Stagnant sewers, rusty machinery and sludge are evident at the Rooiwal waste water treatment plant in Pretoria, a clear indication that the treatment plant has not been fully operational for months.
Despite Tshwane MMC of utility services Darryl Moss telling The Citizen earlier this week that the plant was fully functioning, at a site visit yesterday, there were no staff members and half of the machinery was covered in cobwebs and rust.
Due to the stationary machines, waste and sludge from the sewer system is poorly processed, with waste and faeces flowing into the Apies river, polluting the water and leaving a stench in the air around the Rooiwal area, said region 2 community leader Andre Potgieter.
Since the DA-led administration came into power in 2016, the plant had been at a standstill, Potgieter claimed. He said the polluted Apies river water, which was used for agricultural purposes, has left farms in the area with no crops and workers with no jobs.
“Tshwane is now supplying water that cannot be used for agricultural and human consumption. We have listeriosis which is bred in untreated water. It is not Enterprise Foods. It’s right here in the capital city where polluted sewage water is blatantly put into the river systems,” he said.
The foamy Apies river, with faeces, sanitary towels and used condoms which made it through the plant, flows to the Temba water purification plant, where it is purified for consumption by the people of Hammanskraal.
Shadow MMC of utility services and Hammanskraal resident Jane Makgatho accused Moss of “lying” to her when he promised the plant would be fully operational by Wednesday.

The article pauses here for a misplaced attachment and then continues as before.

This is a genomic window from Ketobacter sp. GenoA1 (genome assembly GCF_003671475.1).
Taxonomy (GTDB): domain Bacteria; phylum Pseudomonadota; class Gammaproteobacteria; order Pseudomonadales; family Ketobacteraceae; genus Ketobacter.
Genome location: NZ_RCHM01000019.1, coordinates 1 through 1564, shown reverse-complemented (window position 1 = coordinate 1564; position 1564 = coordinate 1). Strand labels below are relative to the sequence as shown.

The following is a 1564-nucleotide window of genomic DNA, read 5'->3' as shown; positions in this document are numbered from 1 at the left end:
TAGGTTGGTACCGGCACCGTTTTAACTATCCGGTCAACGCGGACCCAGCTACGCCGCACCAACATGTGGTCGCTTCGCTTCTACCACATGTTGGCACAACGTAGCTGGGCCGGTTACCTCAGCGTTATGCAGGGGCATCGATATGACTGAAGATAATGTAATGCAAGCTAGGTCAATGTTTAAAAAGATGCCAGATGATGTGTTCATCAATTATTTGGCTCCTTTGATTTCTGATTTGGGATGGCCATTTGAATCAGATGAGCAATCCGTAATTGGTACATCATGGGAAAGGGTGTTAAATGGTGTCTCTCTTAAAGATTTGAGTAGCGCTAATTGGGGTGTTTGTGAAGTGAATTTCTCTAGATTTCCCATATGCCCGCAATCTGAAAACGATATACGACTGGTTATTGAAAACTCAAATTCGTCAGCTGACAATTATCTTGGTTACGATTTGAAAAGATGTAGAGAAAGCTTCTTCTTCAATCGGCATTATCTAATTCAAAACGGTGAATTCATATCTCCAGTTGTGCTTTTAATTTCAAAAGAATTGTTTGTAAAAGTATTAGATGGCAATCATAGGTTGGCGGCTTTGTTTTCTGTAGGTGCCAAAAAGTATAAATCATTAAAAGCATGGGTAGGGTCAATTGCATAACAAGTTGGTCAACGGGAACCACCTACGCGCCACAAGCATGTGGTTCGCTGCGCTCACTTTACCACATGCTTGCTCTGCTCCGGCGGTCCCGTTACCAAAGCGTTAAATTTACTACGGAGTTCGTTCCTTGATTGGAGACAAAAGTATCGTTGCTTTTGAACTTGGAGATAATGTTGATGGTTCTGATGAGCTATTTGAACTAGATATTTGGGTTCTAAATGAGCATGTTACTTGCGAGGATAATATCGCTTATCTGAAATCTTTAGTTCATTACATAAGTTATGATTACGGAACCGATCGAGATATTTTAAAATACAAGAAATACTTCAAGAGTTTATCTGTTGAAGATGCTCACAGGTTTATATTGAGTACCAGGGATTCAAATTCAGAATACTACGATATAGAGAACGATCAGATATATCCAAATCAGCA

She said the city blamed cable theft for the plant’s deteriorated state, but the area had no security guards yesterday.
“All they are saying to the people and to us as councillors is lies and they are shifting the blame on cable theft. The city cancelled the contract with security companies and said they would put metro police here, but they are nowhere to be seen. The City of Tshwane doesn’t care about the health of the people,” she said.
Moss admitted that the plant, which was designed to handle 245 million litres of sewerage per day, has not operated as it should since 2006. He said only small changes were made by the new administration last year.
“Last year, we made some small changes to the plant, predominantly in terms of chemical dosing to improve the sludge settling.
“Since then, we appointed a consulting engineer, who completed designs for electromechanical upgrades on the sludge side. The one predominant problem is sludge handling,” Moss said.
But he reiterated that the drinking water in the area was safe for consumption since the Temba purification plant used “state-of-the-art technology”.
“The water flowing into Temba dam is not the quality we want. That is true. The water purification is absolute state-of-the-art technology and the water is 96% compliant, above the average 80% compliance set by the department of water and sanitation.”